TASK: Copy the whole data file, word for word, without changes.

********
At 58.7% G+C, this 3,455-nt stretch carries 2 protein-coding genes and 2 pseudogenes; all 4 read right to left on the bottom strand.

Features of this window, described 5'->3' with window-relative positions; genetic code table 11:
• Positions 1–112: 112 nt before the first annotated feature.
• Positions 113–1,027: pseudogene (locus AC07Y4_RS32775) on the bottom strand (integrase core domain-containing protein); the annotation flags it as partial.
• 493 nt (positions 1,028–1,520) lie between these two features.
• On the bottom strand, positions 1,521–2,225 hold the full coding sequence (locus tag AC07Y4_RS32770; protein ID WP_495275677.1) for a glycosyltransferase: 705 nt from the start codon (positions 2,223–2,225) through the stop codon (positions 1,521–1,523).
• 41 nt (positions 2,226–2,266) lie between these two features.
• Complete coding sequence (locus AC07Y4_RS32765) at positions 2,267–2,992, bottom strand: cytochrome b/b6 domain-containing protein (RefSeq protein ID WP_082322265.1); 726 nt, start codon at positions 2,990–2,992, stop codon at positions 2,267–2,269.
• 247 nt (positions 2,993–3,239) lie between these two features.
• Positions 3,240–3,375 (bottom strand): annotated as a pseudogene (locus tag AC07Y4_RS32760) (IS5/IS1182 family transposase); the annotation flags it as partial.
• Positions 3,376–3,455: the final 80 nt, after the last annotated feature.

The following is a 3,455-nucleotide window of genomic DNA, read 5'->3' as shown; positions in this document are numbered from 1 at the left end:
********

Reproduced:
At 58.7% G+C, this 3,455-nt stretch carries 2 protein-coding genes and 2 pseudogenes; all 4 read right to left on the bottom strand.

Features of this window, described 5'->3' with window-relative positions; genetic code table 11:
• Positions 1–112: 112 nt before the first annotated feature.
• Positions 113–1,027: pseudogene (locus AC07Y4_RS32775) on the bottom strand (integrase core domain-containing protein); the annotation flags it as partial.
• 493 nt (positions 1,028–1,520) lie between these two features.
• On the bottom strand, positions 1,521–2,225 hold the full coding sequence (locus tag AC07Y4_RS32770; protein ID WP_495275677.1) for a glycosyltransferase: 705 nt from the start codon (positions 2,223–2,225) through the stop codon (positions 1,521–1,523).
• 41 nt (positions 2,226–2,266) lie between these two features.
• Complete coding sequence (locus AC07Y4_RS32765) at positions 2,267–2,992, bottom strand: cytochrome b/b6 domain-containing protein (RefSeq protein ID WP_082322265.1); 726 nt, start codon at positions 2,990–2,992, stop codon at positions 2,267–2,269.
• 247 nt (positions 2,993–3,239) lie between these two features.
• Positions 3,240–3,375 (bottom strand): annotated as a pseudogene (locus tag AC07Y4_RS32760) (IS5/IS1182 family transposase); the annotation flags it as partial.
• Positions 3,376–3,455: the final 80 nt, after the last annotated feature.

The following is a 3,455-nucleotide window of genomic DNA, read 5'->3' as shown; positions in this document are numbered from 1 at the left end: